How online GP services are tackling safety concernsBMJ 2018; 362 doi: https://doi.org/10.1136/bmj.k3058 (Published 19 July 2018) Cite this as: BMJ 2018;362:k3058
- Nick Renaud-Komiya, freelance journalist, London, UK
In March, the Care Quality Commission (CQC) published the findings from its first programme of inspections into companies that provide digital primary care services, such as online consultations. Critics of these commercial services seized on the finding that 43% of the 35 providers inspected since November 2016 were deemed not to be meeting safety standards by February 2018.
However, safety was also the area where the healthcare regulator saw the greatest improvement over the inspection period, according to its report (86% were not fully compliant at their first inspection)1—and the changes the providers are making to meet the requirements offer insight into the development of this growing sector.
Ruth Rankine, the CQC’s deputy chief inspector of general practice, says, “Patients being supported online deserve the same standards of quality and safety as they would see in more traditional healthcare settings, and we are happy to be working with the sector ... to tackle challenges around this and promote innovation.”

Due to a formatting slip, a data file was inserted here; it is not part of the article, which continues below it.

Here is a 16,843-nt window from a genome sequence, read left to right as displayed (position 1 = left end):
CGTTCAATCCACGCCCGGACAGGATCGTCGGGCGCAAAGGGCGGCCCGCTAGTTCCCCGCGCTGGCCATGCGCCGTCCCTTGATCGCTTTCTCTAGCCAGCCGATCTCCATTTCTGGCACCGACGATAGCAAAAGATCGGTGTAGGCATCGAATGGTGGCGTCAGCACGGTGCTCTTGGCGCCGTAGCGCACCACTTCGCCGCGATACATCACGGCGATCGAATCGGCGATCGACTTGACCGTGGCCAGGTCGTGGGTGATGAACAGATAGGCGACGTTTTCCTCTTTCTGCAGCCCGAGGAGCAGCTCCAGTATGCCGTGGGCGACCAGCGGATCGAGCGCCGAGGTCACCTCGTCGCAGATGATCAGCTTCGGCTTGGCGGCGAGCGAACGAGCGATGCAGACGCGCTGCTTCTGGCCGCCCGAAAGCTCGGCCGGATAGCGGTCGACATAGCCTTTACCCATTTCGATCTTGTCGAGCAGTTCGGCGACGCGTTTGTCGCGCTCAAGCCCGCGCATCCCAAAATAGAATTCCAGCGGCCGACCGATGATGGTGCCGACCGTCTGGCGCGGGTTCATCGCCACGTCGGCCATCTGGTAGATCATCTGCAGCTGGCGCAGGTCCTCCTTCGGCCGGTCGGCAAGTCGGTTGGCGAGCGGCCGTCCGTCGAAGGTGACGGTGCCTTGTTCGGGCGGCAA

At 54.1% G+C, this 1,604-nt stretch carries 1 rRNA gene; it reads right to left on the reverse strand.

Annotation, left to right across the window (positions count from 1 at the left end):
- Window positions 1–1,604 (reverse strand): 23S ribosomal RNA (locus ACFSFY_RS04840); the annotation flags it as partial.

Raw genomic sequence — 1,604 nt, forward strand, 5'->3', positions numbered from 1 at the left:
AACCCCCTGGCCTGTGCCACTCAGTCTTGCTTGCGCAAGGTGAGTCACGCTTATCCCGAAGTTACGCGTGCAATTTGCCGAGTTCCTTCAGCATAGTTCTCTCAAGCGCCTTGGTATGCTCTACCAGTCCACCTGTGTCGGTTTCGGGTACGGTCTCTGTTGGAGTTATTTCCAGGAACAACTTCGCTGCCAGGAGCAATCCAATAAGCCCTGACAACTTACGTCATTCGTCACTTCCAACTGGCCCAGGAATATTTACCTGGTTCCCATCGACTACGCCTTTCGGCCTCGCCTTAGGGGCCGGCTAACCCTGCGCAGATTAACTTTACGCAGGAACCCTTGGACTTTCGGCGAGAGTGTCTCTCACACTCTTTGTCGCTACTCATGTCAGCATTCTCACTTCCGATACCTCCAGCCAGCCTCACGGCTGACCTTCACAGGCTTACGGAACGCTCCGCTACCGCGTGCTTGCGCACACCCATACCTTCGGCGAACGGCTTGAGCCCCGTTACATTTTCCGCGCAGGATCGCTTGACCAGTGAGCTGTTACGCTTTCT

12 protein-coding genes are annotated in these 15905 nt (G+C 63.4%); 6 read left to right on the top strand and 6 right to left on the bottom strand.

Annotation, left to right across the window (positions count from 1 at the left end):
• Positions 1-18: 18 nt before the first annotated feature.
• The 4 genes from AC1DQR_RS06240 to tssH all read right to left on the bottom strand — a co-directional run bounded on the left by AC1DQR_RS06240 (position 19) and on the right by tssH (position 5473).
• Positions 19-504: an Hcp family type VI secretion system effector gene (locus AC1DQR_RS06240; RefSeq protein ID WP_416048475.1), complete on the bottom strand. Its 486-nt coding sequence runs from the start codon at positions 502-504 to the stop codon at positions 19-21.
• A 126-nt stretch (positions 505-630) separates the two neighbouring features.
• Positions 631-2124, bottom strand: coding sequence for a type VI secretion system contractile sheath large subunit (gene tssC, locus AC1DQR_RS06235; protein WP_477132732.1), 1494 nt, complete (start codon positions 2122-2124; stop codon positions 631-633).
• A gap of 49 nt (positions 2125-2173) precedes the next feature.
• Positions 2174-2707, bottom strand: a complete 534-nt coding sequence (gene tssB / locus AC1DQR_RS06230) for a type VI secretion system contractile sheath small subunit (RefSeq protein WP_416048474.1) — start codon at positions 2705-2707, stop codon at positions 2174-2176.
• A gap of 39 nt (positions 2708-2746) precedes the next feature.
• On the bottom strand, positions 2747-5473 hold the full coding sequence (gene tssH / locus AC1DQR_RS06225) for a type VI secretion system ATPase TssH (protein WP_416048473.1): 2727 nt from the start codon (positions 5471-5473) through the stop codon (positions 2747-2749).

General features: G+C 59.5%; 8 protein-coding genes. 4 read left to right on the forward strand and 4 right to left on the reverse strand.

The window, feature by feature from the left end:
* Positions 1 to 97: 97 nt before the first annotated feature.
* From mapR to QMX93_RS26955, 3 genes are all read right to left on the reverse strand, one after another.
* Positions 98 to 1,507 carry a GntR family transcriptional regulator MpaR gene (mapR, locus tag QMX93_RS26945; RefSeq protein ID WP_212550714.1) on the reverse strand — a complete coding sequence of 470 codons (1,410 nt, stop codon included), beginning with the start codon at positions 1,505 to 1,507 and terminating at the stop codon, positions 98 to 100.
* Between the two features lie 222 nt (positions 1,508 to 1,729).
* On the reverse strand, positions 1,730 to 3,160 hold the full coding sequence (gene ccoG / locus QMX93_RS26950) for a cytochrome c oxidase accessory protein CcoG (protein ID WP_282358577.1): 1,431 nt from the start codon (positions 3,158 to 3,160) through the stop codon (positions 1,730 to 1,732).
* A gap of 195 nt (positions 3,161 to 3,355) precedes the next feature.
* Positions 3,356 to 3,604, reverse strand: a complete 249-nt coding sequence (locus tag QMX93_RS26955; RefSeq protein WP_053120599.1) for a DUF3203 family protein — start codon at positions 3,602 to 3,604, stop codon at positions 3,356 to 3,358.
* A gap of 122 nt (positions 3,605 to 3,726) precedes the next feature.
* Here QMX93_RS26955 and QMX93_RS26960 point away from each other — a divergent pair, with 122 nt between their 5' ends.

Demand versus opposition
The companies, which typically charge for each use or have a monthly fee, offer services ranging from video based medical consultations to home delivery of prescription medicines and sexual health treatments.
Thirty seven online healthcare companies are registered with the CQC. Although audited figures on the use of their services are scarce, the evidence suggests that there is a demand. The CQC has reported that Push Doctor, for example, which offers video GP consultations through a smartphone app, was providing roughly 10 000 consultations a month with a team of 72 GPs in March 2017.2